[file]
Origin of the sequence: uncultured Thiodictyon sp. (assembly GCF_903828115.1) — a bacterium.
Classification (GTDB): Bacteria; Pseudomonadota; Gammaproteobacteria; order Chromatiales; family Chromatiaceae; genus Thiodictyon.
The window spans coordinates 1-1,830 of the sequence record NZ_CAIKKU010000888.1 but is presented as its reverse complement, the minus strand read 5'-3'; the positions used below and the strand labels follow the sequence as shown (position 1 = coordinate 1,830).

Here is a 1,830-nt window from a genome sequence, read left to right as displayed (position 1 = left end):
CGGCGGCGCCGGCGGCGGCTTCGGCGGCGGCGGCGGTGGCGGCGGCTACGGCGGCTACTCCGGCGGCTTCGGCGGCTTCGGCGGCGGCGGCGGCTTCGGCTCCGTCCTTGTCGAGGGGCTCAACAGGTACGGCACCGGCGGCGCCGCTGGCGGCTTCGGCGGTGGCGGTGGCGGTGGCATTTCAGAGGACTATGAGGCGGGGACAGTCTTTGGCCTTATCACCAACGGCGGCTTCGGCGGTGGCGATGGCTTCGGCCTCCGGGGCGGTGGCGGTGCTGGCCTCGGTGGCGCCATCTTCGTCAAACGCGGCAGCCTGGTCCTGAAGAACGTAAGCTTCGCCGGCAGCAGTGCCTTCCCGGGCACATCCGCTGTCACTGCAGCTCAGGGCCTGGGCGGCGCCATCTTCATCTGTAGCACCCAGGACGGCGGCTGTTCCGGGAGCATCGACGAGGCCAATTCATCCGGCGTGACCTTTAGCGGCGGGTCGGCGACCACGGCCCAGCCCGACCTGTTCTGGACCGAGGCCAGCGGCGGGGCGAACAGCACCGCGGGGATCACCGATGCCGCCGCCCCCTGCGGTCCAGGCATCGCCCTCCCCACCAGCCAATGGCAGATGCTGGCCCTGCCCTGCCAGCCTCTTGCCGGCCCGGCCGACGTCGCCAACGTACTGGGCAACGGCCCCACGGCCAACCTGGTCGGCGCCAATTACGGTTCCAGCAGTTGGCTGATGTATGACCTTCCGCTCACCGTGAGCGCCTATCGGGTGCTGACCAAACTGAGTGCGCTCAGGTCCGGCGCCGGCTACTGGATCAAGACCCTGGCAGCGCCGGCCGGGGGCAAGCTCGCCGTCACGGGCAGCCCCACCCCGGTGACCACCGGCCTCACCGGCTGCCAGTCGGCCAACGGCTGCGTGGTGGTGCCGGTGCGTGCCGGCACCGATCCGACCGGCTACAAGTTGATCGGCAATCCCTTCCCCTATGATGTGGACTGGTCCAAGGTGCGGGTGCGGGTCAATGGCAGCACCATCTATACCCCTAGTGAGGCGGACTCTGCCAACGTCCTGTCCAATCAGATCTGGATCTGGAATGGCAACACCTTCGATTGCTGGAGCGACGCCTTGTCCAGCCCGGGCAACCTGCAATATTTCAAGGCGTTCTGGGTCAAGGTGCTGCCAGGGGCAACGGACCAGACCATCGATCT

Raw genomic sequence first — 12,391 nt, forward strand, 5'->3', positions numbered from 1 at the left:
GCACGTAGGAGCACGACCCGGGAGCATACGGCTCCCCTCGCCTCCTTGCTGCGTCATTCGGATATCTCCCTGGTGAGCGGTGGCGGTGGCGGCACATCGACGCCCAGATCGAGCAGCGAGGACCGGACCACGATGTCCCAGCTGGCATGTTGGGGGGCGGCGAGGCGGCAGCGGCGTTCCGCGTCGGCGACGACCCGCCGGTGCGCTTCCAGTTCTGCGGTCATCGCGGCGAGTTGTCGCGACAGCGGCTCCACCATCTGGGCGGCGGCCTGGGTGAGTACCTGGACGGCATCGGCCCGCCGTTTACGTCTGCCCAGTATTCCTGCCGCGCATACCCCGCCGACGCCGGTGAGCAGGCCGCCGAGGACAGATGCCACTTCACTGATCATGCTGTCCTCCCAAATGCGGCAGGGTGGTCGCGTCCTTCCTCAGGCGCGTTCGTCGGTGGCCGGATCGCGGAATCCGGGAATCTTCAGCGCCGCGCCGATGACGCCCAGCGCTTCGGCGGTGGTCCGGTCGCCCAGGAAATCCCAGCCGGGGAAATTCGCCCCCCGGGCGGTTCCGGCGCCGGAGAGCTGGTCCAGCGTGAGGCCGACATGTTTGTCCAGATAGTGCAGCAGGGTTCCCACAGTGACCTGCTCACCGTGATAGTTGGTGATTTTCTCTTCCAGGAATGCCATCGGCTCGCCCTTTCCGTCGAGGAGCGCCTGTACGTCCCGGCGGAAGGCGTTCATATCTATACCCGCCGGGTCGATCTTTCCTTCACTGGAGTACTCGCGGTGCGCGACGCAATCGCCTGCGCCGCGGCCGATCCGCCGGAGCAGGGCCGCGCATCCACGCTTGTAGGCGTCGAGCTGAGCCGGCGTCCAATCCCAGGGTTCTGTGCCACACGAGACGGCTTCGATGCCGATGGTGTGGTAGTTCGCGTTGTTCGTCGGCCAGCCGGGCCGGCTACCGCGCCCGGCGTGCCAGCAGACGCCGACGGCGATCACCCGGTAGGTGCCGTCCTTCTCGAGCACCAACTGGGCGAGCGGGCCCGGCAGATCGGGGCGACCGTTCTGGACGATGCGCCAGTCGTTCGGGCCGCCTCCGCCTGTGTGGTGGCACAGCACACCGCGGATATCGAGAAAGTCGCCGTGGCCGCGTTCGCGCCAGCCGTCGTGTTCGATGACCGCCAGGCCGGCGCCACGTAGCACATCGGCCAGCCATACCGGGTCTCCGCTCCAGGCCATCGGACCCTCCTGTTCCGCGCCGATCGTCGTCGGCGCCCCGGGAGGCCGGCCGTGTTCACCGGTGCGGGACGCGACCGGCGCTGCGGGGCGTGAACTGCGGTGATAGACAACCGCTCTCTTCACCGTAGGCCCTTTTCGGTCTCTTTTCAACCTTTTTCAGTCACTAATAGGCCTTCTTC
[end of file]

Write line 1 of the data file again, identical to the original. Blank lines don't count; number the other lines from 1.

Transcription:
Origin of the sequence: uncultured Thiodictyon sp. (assembly GCF_903828115.1) — a bacterium.